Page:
Linux News Today: systemd 230 Launches with DNSSEC Enabled by Default in systemd-resolved, More
Zbigniew Jędrzejewski-Szmek has announced the release of systemd 230, a major update of the modern init system adopted by various GNU/Linux operating systems.
It looks like releasing a new version of systemd takes a few good months, and systemd 230 comes approximately three months after the debut of systemd 229, whose main attraction was systemd-resolved, the DNS resolver service, which could be used as a DNSSEC validating stub resolver.
Well, guess what, systemd-resolved remains the main attraction of the systemd 230 release, and it now comes with the DNSSEC (Domain Name System Security Extensions) feature turned on by default when using it in the “allow-downgrade” mode. However, GNU/Linux operating system maintainers can disable it during compilation by adding the “–with-default-dnssec=no” flag to the “configure” command.
“We recommend downstreams to leave this on at least during development cycles and report any issues with the DNSSEC logic upstream,” said Zbigniew Jędrzejewski-Szmek. “We are very interested in collecting feedback about the DNSSEC validator and its limitations in the wild. Note however, that DNSSEC support is probably nothing downstreams should turn on in stable distros just yet, as it might create incompatibilities with a few DNS servers and networks.”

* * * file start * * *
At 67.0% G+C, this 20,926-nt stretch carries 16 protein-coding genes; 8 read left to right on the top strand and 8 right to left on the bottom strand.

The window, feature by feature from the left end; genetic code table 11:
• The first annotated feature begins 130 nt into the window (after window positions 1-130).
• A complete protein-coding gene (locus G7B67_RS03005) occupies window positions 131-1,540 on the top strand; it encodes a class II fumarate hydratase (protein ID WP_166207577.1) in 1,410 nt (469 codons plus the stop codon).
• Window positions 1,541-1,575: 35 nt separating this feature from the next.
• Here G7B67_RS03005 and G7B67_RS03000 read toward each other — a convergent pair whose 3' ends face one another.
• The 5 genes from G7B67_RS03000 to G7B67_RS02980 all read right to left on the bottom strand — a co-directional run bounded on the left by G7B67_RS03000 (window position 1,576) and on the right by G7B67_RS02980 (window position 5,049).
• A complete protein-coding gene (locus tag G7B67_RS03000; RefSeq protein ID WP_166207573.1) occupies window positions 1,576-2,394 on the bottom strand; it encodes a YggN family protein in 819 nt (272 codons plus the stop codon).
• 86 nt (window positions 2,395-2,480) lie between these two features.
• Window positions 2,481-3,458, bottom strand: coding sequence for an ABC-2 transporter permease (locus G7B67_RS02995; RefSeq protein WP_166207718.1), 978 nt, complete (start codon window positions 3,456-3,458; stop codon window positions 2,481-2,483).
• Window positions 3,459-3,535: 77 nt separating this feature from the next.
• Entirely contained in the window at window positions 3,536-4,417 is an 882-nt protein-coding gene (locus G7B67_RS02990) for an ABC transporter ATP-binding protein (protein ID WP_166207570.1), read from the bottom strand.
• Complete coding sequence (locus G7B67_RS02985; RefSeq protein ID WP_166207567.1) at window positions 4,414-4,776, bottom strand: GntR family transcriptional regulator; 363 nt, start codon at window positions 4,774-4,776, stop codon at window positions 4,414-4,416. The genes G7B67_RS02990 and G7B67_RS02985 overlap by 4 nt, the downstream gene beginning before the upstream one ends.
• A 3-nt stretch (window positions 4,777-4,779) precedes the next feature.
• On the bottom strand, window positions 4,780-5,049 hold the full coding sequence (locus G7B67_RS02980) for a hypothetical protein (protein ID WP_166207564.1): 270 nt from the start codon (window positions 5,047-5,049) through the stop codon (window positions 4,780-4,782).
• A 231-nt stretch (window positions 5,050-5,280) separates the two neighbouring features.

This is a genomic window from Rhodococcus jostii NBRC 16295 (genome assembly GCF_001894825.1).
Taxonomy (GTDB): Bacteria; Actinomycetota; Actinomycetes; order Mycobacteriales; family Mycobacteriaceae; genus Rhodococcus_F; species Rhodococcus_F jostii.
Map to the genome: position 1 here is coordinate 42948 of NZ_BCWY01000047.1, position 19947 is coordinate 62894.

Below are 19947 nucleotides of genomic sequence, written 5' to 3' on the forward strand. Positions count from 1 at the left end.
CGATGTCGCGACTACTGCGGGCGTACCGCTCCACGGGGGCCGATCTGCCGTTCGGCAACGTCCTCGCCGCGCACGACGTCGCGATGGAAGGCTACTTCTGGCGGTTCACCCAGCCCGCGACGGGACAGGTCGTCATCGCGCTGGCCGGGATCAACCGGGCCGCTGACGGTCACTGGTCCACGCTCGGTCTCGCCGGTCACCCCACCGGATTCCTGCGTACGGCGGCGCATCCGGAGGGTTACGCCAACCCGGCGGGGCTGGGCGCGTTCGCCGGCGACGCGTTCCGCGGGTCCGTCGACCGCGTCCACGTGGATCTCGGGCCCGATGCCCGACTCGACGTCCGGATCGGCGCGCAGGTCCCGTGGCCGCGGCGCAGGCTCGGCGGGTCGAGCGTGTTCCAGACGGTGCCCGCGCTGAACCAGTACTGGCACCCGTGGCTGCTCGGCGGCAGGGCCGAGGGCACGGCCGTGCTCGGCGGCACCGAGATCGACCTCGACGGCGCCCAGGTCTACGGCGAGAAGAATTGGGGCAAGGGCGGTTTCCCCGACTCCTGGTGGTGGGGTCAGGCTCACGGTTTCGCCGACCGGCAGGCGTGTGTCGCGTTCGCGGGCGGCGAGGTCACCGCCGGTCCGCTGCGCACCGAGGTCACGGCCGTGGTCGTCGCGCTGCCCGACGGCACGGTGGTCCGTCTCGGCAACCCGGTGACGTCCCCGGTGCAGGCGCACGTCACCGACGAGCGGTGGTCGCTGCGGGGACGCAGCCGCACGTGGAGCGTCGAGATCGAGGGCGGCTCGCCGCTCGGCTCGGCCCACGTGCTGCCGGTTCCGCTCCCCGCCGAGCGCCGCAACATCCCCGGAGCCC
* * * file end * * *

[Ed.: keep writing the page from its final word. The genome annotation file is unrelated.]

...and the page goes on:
systemd 230 coming soon to a distro near you
Of course, systemd-resolved is not the only component of the systemd init system that has received significant improvements and new features in the systemd 230 release, which also includes various necessary changes to the systemd-logind, systemd-networkd, systemd-journald, journalctl, the sd-journal API, systemd-ask-password, systemd-tmpfiles, systemd-nspawn, and systemd-bootchart components.
The full changelog has been added below if you’re curious to know what exactly has been changed in systemd 230, which should soon arrive in the main software repositories of modern GNU/Linux operating systems that are using the next-generation init system by default. Alternatively, you can download the systemd 230 sources right now via our website and compile it yourself.